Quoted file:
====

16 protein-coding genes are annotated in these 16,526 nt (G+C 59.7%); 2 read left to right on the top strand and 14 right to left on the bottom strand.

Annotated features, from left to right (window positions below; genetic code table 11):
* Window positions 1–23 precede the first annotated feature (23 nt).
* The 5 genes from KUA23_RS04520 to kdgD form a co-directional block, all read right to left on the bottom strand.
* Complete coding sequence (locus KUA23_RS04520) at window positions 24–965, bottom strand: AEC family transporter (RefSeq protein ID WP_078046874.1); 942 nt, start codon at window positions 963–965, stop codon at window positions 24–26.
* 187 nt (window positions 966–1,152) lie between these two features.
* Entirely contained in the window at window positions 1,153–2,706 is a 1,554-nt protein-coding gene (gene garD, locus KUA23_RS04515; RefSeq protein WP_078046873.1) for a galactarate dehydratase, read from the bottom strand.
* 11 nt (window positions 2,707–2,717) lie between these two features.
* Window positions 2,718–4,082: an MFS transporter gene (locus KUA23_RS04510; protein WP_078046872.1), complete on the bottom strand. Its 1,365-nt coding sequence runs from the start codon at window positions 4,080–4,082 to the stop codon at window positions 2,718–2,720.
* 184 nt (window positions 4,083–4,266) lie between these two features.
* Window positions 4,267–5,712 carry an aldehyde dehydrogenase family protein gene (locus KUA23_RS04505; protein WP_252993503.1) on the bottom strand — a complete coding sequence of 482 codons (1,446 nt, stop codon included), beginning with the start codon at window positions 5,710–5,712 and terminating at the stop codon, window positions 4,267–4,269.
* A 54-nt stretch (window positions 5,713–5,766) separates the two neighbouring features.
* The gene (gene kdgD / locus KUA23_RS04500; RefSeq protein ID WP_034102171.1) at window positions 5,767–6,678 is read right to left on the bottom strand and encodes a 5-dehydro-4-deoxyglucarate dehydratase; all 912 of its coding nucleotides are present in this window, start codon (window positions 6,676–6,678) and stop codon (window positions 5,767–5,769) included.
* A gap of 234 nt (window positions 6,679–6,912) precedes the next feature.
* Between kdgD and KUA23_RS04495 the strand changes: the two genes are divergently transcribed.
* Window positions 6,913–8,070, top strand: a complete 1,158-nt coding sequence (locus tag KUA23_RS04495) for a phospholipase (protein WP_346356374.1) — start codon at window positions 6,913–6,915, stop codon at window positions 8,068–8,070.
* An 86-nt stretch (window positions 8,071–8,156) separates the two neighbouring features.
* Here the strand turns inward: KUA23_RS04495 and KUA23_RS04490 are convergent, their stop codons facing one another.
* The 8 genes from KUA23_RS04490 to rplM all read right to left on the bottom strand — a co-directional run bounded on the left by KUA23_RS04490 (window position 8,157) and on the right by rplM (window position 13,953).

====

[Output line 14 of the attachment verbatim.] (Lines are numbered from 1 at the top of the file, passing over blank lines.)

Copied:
* A gap of 234 nt (window positions 6,679–6,912) precedes the next feature.